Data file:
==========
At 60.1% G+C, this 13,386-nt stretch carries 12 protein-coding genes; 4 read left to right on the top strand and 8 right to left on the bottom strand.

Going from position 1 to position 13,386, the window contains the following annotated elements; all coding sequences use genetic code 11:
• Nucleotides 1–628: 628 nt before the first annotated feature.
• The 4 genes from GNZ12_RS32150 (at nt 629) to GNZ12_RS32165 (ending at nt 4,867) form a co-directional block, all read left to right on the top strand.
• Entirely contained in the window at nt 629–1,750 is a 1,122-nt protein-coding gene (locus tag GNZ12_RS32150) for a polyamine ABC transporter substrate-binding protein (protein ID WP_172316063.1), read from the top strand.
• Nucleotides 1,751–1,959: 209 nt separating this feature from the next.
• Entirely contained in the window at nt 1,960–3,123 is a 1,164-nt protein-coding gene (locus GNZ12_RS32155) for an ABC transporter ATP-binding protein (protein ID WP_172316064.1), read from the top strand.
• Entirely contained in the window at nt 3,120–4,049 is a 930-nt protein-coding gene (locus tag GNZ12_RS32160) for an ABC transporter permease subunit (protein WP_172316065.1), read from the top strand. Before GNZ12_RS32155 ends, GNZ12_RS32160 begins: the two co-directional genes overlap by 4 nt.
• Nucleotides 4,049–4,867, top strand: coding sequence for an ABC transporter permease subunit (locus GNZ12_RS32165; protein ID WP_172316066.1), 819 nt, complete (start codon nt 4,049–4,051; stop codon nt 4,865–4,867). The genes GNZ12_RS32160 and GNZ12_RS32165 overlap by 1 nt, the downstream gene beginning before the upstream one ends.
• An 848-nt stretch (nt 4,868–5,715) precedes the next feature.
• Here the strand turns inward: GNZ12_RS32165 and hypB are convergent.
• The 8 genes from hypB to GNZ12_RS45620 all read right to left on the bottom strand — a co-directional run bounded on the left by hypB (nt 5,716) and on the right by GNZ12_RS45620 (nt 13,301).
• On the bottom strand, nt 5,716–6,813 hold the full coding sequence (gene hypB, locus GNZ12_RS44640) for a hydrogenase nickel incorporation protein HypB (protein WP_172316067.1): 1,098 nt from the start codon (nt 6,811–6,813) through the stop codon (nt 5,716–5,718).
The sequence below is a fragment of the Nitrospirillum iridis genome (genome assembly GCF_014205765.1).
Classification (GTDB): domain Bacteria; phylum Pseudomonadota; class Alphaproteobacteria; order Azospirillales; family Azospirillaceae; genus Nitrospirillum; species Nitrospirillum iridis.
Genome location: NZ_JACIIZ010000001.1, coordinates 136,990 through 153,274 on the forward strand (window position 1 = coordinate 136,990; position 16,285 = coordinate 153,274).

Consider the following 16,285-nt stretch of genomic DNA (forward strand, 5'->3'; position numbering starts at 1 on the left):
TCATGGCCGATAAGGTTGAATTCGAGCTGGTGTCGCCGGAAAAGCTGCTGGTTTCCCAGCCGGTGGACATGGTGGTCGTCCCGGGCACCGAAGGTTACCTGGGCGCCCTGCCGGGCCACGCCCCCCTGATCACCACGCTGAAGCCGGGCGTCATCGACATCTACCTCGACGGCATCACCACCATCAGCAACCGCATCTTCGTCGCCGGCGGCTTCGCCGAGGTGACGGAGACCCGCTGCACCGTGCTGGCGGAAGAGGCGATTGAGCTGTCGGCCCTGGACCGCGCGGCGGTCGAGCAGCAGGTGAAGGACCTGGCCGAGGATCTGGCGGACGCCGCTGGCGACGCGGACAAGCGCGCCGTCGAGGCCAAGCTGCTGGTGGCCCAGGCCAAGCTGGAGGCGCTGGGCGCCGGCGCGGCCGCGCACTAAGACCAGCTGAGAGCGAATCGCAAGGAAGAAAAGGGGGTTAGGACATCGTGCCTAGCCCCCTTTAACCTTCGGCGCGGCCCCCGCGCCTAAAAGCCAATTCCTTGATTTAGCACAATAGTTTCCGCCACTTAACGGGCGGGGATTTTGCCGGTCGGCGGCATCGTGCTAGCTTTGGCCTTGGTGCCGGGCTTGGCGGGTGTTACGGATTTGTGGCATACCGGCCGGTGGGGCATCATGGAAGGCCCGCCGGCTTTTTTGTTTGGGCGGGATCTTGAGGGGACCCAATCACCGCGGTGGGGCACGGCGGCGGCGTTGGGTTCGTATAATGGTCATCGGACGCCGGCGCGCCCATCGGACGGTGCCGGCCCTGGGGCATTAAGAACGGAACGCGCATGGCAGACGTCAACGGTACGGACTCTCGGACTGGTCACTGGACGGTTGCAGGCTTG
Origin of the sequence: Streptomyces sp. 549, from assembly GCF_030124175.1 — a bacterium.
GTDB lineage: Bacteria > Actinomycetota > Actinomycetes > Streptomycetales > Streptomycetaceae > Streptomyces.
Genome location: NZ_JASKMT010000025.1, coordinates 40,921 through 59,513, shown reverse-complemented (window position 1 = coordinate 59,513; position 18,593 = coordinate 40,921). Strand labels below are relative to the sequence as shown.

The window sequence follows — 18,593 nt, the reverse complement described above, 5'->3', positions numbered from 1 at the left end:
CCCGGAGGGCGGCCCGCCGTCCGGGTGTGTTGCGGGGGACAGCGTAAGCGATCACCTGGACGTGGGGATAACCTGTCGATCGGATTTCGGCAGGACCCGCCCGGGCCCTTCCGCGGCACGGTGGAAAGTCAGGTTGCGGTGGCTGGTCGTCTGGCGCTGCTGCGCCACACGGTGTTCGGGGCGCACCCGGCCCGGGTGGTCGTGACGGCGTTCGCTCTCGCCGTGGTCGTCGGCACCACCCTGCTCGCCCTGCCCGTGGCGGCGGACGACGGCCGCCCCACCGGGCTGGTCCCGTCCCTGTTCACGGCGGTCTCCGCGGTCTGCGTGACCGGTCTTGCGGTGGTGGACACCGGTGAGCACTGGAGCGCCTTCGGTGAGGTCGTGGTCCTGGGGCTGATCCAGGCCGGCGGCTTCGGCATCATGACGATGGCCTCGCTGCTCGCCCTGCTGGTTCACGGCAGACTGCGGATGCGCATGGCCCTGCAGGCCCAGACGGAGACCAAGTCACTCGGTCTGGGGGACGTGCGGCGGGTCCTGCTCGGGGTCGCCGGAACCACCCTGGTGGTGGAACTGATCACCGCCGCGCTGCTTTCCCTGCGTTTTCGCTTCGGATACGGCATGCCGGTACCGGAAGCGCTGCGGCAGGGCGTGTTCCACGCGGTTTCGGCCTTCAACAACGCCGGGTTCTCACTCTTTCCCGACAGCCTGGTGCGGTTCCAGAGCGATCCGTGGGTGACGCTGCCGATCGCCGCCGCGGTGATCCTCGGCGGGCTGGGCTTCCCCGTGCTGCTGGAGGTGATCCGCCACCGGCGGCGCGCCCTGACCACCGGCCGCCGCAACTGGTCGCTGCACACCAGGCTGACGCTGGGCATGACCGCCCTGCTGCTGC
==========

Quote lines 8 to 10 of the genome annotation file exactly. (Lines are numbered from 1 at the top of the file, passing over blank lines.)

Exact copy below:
• Entirely contained in the window at nt 3,120–4,049 is a 930-nt protein-coding gene (locus tag GNZ12_RS32160) for an ABC transporter permease subunit (protein WP_172316065.1), read from the top strand. Before GNZ12_RS32155 ends, GNZ12_RS32160 begins: the two co-directional genes overlap by 4 nt.
• Nucleotides 4,049–4,867, top strand: coding sequence for an ABC transporter permease subunit (locus GNZ12_RS32165; protein ID WP_172316066.1), 819 nt, complete (start codon nt 4,049–4,051; stop codon nt 4,865–4,867). The genes GNZ12_RS32160 and GNZ12_RS32165 overlap by 1 nt, the downstream gene beginning before the upstream one ends.
• An 848-nt stretch (nt 4,868–5,715) precedes the next feature.